Historically and currently, there are many power blocks to prevent Two Spirit people from achieving full and complete agency within their society. Direct power blocks include the indoctrination of Two-Spirited people for generations through the use of residential missionary schools - these institutions helped to solidify gender conformity and male-female binaries as well as heterosexual relationships; small tracts of land were allotted to married couples. As Aboriginal peoples, they also suffered from these systems, as the government and the Church conspired to intentionally teach and provide them with less, only giving them the basic skills and tools needed for subsistence farming (p. 34). Indirect power blocks are much more prevalent in Two Spirit people, and have a wide range of effects with regards to how these blocks actually stifle their equality. Many Two Spirits are "insulted, and made to feel unworthy," said to be an indirect consequence of the replacement of traditional values with binary Christian ones, in which good and evil are binary forces that must be combated (p. 32). Gender conformity is seen as a cultural norm, and as a result Two Spirit people face considerable oppression and scorn from those who subscribe to those values. In essence, heterosexism has become a substantial roadblock for Two Spirit people who still wish to have the same social standing as everyone else.
In order to address these significant power blocks, empowerment theories can be used to ameliorate these conditions and help to bring about significant improvements in the welfare and well-being of Two-Spirited people. Empowerment theory, as it is understood, is the increase of strength of individuals; in social work practice, it can be used to increase formerly-systemic problems in inequities leading from societal discrimination or disenfranchisement of their educational status, gender, sexual orientation, religion, or more. Two-Spirited people's power blocks typically stem from heterosexism and ethnocentrism stemming from their nationality and their perceived sexual orientation; these issues stem from the aforementioned Christian indoctrination of Two-Spirited peoples and the establishment of gender norms and binaries. Meyer-Cook and Labelle indicate that this has not always been the case with Two-Spirits; "communities prior to colonization were generally very inclusive and accepting of a range of sexual orientations and gender identities" (p. 31). Therefore, it is possible that this acceptance and inclusion can be found once more.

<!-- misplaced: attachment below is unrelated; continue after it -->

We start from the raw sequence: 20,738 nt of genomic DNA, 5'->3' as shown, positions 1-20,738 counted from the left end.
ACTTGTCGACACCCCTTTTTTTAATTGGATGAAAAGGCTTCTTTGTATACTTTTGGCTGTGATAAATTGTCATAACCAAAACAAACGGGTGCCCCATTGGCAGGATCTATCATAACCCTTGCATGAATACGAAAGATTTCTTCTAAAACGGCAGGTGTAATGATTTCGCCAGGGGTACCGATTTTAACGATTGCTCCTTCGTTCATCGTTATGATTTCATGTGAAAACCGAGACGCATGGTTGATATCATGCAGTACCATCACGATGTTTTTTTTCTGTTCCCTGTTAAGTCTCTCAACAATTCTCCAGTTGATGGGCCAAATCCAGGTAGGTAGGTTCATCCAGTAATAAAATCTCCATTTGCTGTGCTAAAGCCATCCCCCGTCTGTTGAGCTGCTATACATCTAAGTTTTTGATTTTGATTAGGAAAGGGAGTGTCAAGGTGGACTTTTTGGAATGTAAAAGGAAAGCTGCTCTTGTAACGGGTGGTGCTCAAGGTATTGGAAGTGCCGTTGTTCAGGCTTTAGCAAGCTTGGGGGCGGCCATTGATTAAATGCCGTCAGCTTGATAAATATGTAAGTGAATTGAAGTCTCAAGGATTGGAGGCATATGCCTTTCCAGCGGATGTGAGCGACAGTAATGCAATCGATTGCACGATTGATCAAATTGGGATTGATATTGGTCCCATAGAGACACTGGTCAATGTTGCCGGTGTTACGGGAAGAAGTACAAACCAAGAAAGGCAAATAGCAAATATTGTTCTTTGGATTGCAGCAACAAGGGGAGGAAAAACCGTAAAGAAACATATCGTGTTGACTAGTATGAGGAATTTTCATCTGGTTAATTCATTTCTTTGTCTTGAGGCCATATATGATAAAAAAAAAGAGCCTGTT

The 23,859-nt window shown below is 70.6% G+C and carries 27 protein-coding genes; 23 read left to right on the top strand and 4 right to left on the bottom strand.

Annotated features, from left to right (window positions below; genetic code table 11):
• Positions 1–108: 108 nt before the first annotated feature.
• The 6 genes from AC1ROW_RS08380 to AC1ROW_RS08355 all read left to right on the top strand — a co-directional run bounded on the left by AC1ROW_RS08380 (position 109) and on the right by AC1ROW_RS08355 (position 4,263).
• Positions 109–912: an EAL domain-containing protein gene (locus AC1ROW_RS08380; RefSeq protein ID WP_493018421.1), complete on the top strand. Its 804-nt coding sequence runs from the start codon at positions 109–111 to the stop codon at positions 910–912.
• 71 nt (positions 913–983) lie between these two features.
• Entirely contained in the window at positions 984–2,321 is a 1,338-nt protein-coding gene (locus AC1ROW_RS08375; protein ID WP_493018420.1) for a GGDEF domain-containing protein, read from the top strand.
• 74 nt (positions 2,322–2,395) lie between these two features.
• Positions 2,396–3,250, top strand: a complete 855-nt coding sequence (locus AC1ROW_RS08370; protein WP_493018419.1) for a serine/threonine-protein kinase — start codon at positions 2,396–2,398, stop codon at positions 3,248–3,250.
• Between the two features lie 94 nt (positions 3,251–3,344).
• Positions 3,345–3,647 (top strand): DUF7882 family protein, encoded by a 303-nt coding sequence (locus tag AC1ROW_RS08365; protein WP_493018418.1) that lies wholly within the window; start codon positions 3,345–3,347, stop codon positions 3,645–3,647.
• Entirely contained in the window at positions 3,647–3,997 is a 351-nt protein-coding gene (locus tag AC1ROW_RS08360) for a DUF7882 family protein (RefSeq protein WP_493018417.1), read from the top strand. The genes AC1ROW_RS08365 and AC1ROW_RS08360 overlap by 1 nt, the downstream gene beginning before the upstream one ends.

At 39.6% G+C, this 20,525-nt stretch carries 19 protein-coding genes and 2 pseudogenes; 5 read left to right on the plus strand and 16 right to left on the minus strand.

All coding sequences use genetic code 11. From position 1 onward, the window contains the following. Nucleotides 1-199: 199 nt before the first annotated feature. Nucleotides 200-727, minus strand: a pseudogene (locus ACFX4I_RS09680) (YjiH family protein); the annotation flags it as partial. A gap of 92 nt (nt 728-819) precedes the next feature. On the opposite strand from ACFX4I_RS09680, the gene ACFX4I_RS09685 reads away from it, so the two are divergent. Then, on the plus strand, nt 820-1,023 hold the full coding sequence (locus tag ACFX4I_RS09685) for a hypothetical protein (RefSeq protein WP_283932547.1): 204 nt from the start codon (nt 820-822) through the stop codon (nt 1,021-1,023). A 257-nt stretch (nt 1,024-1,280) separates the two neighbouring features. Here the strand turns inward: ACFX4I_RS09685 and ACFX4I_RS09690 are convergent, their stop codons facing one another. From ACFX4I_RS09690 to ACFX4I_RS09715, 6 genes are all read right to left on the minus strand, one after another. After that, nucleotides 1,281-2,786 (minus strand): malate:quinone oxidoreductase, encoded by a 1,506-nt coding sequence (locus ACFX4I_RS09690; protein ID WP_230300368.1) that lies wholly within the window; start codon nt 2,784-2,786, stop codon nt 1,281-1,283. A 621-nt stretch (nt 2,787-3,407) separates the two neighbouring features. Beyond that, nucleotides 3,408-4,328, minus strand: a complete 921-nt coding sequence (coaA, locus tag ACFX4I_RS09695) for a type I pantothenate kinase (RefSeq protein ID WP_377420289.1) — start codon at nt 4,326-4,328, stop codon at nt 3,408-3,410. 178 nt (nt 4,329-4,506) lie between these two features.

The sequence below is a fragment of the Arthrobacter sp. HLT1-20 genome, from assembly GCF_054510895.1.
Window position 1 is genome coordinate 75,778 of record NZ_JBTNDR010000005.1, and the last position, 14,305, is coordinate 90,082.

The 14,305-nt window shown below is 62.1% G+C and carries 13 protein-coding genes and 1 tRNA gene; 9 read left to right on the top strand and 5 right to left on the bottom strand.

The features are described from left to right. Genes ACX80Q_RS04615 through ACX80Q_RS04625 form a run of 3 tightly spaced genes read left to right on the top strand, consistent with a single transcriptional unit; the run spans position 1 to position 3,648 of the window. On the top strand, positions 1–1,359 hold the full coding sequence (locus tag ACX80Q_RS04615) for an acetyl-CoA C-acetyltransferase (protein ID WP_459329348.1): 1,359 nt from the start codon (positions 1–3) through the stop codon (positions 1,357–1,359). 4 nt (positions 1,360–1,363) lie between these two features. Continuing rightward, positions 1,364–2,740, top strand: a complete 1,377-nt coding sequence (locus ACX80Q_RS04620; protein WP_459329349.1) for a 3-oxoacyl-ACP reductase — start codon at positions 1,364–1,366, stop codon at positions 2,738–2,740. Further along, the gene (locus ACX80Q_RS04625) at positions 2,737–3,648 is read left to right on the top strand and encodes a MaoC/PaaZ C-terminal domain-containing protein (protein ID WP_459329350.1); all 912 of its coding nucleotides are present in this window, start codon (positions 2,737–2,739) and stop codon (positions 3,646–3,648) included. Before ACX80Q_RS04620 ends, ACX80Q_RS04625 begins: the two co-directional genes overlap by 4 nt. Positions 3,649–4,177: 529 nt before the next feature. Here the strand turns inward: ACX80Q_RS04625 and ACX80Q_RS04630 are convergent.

Two-Spirited people can often feel a sense of marginalization and powerlessness that stems from the use of their moniker as a pejorative; "There is often concern and resistance against the term becoming equated with sexual orientation in and of itself" (p. 31). To that end, empowerment theory must be used to reassure Two-Spirited individuals that their actions to resist these labels and discriminatory practices can bear fruit; power often comes from the expectation that a person's actions will have a positive effect on their lives. Community organizing and resources that allow for marginalized Two-Spirit people to find shelter and communion with others like them also brings about a sense of empowerment; these discriminated people no longer feel alone, and benefit from system-intensive interventions to get them the respect and agency that they deserve. Recording stories of Two-Spirit marginalization allows for their voices to be heard, and increase outreach for systemic issues in their culture (such as the spread of HIV/AIDS in Two Spirit communities) (p. 44).
Looking at the ecological systems theory, many changes have to happen at several levels to achieve real equality for the Two Spirited people. On a microsystem level, religious institutions, schools and neighborhoods have to be reached out to on a community level to increase exposure to and acceptance of Two Spirited individuals as people. Harassment must be swiftly legislated against, and outreach programs can happen on a community level to provide Two Spirited people with a voice in the community. On a mesosystem level, interventions linking church, school and family contexts to positive Two Spirit experiences will help to ameliorate the church's prior spread of heterosexist norms, and demonstrate a desire to move forward with positive portrayals and receptions of Two Spirited people in the future. A macrosystem level of change would reach out to children and policy makers to create Two Spirit-friendly legislation and initiatives for the future, in order to improve the overall culture of Montreal into one more accepting of Two Spirited people.
The case study in question is the School System scenario, in which the environment and the culture surrounding the Jena Six attacks in Jena, Louisiana. The school system has many different ecological systems environments that contributed to the culture that led to the arrest and charging of the Jena Six.
Microsystem factors of this environment (the Jena school system) include the largely white population of the school (85%), groups of friends (mostly segregated white and black groups), the football team, membership to religious groups, the families of each student, and more. Mesosystem factors of the environment include the principal of the school endorsing integration of the students and punishing those who act negatively or offensively toward black students, while the school board of education does not seem to enforce policies that would facilitate greater tolerance within the student body.